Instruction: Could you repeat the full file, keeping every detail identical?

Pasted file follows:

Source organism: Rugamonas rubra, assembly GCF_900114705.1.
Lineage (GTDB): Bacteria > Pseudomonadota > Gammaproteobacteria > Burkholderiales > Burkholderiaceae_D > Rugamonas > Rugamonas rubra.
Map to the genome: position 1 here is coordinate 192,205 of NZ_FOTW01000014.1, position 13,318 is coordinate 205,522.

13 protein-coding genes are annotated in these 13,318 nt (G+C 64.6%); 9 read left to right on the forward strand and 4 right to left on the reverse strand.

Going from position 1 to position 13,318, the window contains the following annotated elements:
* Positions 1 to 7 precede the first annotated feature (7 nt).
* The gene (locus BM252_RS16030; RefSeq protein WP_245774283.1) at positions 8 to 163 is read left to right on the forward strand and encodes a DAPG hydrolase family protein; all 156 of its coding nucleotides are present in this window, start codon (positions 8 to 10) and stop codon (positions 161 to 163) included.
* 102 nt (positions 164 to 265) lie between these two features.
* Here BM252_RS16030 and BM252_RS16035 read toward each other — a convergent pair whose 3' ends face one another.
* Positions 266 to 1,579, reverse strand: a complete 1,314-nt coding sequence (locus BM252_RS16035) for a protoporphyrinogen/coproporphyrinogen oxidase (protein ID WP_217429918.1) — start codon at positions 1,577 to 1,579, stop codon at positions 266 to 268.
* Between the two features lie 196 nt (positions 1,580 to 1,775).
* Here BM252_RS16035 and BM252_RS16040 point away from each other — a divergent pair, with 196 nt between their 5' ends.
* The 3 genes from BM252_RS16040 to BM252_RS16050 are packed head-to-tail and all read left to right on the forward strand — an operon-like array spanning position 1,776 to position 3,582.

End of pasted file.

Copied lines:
Source organism: Rugamonas rubra, assembly GCF_900114705.1.
Lineage (GTDB): Bacteria > Pseudomonadota > Gammaproteobacteria > Burkholderiales > Burkholderiaceae_D > Rugamonas > Rugamonas rubra.
Map to the genome: position 1 here is coordinate 192,205 of NZ_FOTW01000014.1, position 13,318 is coordinate 205,522.

13 protein-coding genes are annotated in these 13,318 nt (G+C 64.6%); 9 read left to right on the forward strand and 4 right to left on the reverse strand.

Going from position 1 to position 13,318, the window contains the following annotated elements:
* Positions 1 to 7 precede the first annotated feature (7 nt).
* The gene (locus BM252_RS16030; RefSeq protein WP_245774283.1) at positions 8 to 163 is read left to right on the forward strand and encodes a DAPG hydrolase family protein; all 156 of its coding nucleotides are present in this window, start codon (positions 8 to 10) and stop codon (positions 161 to 163) included.
* 102 nt (positions 164 to 265) lie between these two features.
* Here BM252_RS16030 and BM252_RS16035 read toward each other — a convergent pair whose 3' ends face one another.
* Positions 266 to 1,579, reverse strand: a complete 1,314-nt coding sequence (locus BM252_RS16035) for a protoporphyrinogen/coproporphyrinogen oxidase (protein ID WP_217429918.1) — start codon at positions 1,577 to 1,579, stop codon at positions 266 to 268.
* Between the two features lie 196 nt (positions 1,580 to 1,775).
* Here BM252_RS16035 and BM252_RS16040 point away from each other — a divergent pair, with 196 nt between their 5' ends.
* The 3 genes from BM252_RS16040 to BM252_RS16050 are packed head-to-tail and all read left to right on the forward strand — an operon-like array spanning position 1,776 to position 3,582.